New research has provided more evidence that an innovative treatment strategy may help prevent brain swelling and death in stroke patients. J. Marc Simard, professor of neurosurgery at the University of Maryland School of Medicine, along with colleagues at Yale University and Massachusetts General Hospital, found that Cirara, an investigational drug, powerfully reduced brain swelling and death in patients who had suffered a type of large stroke called malignant infarction, which normally carries a high mortality rate.
The findings were presented at the International Stroke Conference, held last month in Los Angeles.
"These results are quite promising," says Dr. Simard. "We have a lot more work to do, but this approach could be an effective strategy for severe stroke patients who currently have no good treatment options."
In October 2015, Dr. Simard and his colleagues, Kevin N. Sheth, of Yale, and W. Taylor Kimberly, of Massachusetts General Hospital, presented early data at the Neurocritical Care Society annual meeting, showing that the medication was effective in reducing brain swelling.
In stroke patients who were aged 70 or younger, the researchers found that six months after the stroke, the group of patients who had been given Cirara had a three-fold reduction in overall mortality and a ten-fold decrease in death from brain swelling.
Swelling is a key complication in many central nervous system ailments, including stroke, traumatic brain and spinal cord injuries, and others. In all of these conditions, tiny blood vessels react to injury in a way that ultimately can be counterproductive, often leading to severe swelling of brain tissues that can be fatal. Dr. Simard and his colleagues discovered that in many of these conditions, the sulfonylurea receptor 1 (Sur1) plays a major, previously unrecognized, pathological role. It appears that Sur1 is involved in many of the most dangerous symptoms in these diseases, including cell swelling, cell death, and the breakdown of the barrier that normally protects the brain and inflammation.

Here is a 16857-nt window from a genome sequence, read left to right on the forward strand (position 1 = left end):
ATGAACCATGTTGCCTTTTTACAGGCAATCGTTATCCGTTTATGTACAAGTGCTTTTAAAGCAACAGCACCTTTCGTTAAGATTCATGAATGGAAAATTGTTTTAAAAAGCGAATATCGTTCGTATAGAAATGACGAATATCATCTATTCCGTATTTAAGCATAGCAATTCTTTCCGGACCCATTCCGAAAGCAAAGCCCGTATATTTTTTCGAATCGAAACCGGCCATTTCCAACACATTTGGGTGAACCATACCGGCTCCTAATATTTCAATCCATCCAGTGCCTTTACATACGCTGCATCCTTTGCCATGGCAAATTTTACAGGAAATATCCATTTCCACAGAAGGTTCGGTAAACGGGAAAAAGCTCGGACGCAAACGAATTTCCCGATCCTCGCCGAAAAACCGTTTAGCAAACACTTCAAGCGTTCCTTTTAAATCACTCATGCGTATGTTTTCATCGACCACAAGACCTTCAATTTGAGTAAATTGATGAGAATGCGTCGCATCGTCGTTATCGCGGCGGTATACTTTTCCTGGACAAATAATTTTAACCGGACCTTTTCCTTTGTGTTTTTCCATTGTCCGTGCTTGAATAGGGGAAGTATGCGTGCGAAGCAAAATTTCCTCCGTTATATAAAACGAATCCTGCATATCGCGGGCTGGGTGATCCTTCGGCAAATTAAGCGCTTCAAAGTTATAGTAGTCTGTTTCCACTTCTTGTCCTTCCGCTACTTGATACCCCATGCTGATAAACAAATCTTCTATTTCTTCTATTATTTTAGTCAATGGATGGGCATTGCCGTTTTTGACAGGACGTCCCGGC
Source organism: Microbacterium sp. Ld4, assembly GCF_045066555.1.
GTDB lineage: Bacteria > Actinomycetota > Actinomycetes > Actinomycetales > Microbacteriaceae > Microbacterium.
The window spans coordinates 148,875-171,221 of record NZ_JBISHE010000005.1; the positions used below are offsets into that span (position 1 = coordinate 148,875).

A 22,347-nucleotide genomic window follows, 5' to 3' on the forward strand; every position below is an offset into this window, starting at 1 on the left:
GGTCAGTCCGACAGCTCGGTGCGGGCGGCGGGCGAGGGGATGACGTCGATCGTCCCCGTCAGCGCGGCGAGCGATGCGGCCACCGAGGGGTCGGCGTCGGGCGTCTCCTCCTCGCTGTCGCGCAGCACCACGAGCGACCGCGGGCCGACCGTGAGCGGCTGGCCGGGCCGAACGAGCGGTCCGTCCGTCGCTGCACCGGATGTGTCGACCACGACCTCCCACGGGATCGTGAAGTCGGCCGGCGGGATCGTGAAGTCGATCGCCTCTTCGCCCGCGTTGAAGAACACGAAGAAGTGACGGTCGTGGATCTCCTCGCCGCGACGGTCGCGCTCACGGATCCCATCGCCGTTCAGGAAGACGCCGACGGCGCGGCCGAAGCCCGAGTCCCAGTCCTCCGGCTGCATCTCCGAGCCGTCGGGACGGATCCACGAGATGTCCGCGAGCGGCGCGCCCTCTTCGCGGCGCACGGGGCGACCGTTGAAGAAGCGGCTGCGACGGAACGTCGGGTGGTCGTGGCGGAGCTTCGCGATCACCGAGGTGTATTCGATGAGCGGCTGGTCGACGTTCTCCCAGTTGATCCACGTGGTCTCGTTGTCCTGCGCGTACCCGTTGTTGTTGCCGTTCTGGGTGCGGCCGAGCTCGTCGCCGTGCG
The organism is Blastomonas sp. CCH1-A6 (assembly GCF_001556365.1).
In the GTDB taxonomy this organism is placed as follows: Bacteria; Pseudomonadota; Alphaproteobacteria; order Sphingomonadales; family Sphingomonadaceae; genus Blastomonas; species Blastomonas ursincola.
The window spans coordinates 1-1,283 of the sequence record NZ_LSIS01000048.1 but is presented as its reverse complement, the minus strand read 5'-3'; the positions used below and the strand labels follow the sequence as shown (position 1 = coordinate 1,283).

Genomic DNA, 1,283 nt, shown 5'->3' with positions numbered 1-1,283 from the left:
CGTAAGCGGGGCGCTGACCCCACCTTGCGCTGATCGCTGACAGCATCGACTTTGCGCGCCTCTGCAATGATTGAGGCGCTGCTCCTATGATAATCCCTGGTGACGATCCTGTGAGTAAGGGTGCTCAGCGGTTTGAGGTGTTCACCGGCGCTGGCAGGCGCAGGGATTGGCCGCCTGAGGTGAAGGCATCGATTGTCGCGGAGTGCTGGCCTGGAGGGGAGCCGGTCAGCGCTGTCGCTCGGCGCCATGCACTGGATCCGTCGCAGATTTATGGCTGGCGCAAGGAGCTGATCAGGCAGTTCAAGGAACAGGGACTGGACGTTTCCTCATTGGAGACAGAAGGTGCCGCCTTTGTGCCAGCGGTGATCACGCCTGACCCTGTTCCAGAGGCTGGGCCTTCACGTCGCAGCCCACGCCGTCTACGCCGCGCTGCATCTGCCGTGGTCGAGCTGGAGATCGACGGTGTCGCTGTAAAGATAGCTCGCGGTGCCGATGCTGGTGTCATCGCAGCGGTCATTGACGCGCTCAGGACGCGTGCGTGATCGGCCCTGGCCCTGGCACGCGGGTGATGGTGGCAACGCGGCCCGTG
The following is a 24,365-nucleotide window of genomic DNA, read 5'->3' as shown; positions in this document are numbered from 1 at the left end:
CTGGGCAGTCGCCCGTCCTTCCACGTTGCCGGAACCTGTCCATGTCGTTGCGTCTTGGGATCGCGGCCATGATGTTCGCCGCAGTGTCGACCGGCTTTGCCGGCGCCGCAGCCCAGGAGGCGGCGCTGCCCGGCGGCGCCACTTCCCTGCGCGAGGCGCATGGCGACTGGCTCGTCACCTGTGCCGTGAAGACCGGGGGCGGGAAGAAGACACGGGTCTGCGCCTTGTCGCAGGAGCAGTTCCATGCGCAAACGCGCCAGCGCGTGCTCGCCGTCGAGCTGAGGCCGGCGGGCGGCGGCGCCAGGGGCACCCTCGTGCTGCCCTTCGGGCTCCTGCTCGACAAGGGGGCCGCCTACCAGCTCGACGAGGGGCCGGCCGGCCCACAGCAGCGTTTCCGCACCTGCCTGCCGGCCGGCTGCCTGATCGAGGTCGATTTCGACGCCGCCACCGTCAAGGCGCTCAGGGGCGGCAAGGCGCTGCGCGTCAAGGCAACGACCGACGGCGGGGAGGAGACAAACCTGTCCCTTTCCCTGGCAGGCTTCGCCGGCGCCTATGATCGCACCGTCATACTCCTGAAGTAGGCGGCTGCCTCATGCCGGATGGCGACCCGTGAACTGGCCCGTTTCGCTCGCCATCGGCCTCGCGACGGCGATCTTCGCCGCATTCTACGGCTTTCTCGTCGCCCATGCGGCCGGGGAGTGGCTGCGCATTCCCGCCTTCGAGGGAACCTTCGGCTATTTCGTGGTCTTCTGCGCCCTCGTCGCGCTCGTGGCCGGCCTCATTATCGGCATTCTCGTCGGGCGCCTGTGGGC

The researchers have focused primarily on a drug called glibenclamide (also known as Glyburide), which inhibits Sur1. Glibenclamide is a well-known, safe drug that has been in use for nearly 50 years to treat adult onset diabetes.
Cirara, which is made by Remedy Pharmaceuticals, which is based in New York City, is an exclusive intravenous formulation of glibenclamide.
"This new data shows a continued reduction in mortality and improvement in functional scores," Sven Jacobson, CEO of Remedy Pharmaceuticals. "The data further confirms the mechanism of action of Cirara."
The researchers and Remedy are now planning to undertake a Phase 3 trial. The drug will be given to a larger group of people to confirm its effectiveness and compare it to commonly used stroke treatments.
University of Maryland School of Medicine